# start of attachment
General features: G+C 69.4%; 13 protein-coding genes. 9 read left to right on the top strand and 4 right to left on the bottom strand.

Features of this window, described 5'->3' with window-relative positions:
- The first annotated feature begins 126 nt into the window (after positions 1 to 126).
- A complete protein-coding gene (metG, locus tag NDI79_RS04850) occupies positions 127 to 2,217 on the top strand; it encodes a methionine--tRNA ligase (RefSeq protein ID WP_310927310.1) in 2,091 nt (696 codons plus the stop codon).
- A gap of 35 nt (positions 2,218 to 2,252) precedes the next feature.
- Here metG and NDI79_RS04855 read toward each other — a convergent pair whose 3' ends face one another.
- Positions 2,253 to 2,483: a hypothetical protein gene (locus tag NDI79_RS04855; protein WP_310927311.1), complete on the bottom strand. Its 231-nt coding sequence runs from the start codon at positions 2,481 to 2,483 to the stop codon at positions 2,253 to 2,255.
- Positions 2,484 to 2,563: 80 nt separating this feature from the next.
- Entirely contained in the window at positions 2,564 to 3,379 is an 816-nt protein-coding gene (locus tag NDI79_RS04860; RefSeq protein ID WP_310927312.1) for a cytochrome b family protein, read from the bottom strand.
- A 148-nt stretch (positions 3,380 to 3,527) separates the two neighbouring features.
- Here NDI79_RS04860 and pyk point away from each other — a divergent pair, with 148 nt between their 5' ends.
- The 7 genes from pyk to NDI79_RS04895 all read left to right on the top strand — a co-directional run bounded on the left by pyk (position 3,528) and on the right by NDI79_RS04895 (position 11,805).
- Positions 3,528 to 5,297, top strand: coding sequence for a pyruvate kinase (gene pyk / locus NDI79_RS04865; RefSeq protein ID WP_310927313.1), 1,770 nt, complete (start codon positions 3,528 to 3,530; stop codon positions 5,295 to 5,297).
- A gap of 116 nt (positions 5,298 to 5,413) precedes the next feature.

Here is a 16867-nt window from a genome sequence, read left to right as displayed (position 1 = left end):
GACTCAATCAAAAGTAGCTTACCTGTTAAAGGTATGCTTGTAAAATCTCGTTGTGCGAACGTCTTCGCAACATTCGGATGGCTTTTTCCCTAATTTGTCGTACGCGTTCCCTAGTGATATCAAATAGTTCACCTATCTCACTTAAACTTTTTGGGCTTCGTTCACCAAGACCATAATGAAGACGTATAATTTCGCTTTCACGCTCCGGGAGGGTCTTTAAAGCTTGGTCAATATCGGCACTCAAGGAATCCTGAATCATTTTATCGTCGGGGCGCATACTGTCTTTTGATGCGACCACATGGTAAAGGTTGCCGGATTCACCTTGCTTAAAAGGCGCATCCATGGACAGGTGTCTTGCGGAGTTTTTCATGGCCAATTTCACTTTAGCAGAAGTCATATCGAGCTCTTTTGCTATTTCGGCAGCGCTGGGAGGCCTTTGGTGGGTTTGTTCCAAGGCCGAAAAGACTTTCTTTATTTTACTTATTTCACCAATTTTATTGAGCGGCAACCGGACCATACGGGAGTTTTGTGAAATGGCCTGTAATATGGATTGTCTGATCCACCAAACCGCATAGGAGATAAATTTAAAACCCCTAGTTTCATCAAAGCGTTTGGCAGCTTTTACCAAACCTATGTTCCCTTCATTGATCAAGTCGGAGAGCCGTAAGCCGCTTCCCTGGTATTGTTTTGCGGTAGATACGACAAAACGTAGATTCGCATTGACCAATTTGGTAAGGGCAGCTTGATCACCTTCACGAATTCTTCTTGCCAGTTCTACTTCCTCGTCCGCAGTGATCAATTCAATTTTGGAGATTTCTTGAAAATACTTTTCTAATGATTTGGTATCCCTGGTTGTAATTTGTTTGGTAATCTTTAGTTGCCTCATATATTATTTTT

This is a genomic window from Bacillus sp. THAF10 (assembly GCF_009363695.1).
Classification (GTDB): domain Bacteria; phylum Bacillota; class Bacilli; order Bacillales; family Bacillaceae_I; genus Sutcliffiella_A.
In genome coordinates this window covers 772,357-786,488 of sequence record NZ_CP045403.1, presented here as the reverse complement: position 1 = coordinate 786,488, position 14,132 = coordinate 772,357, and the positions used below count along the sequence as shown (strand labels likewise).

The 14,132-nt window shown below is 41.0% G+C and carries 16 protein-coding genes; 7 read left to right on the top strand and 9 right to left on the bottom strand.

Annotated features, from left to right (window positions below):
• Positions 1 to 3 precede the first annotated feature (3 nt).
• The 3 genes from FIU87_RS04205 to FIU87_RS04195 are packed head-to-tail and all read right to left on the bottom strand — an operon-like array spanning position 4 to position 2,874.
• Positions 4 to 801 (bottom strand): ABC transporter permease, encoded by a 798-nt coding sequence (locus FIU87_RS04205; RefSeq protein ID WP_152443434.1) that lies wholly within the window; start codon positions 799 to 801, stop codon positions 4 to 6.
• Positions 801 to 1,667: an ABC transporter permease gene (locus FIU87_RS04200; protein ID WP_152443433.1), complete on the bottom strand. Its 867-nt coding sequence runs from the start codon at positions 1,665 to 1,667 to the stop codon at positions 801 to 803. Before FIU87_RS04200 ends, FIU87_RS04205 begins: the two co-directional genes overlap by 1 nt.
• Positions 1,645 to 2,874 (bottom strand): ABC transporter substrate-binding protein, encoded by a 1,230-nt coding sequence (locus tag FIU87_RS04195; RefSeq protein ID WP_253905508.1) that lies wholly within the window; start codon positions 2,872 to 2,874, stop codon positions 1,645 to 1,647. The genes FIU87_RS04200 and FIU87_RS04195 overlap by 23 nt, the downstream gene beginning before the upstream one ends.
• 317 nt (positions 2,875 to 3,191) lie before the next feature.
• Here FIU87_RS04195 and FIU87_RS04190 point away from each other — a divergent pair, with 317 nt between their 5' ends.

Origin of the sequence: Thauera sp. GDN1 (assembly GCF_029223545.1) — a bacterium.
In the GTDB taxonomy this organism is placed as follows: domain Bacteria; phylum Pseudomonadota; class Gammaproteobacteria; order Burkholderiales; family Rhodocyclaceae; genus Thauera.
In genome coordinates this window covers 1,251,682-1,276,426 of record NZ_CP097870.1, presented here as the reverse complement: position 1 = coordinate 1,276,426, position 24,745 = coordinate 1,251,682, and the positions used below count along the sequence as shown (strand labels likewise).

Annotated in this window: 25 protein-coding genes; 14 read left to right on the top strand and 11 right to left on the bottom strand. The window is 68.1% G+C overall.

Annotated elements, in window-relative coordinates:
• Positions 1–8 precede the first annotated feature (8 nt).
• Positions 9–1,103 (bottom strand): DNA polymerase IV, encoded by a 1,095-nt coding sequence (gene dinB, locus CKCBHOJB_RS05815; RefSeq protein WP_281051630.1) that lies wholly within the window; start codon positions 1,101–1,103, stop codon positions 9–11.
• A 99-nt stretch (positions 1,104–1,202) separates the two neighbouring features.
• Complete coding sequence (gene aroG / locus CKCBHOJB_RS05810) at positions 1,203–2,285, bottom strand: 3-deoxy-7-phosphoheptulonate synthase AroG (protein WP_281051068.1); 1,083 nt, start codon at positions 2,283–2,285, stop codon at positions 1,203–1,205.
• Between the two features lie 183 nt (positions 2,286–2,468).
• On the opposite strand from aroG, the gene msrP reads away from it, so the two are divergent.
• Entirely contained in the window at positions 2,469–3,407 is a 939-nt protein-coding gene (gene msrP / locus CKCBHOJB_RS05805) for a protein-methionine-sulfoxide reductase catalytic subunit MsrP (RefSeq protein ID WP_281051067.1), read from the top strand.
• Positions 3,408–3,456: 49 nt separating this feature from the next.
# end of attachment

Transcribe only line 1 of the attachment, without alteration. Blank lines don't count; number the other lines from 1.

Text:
General features: G+C 69.4%; 13 protein-coding genes. 9 read left to right on the top strand and 4 right to left on the bottom strand.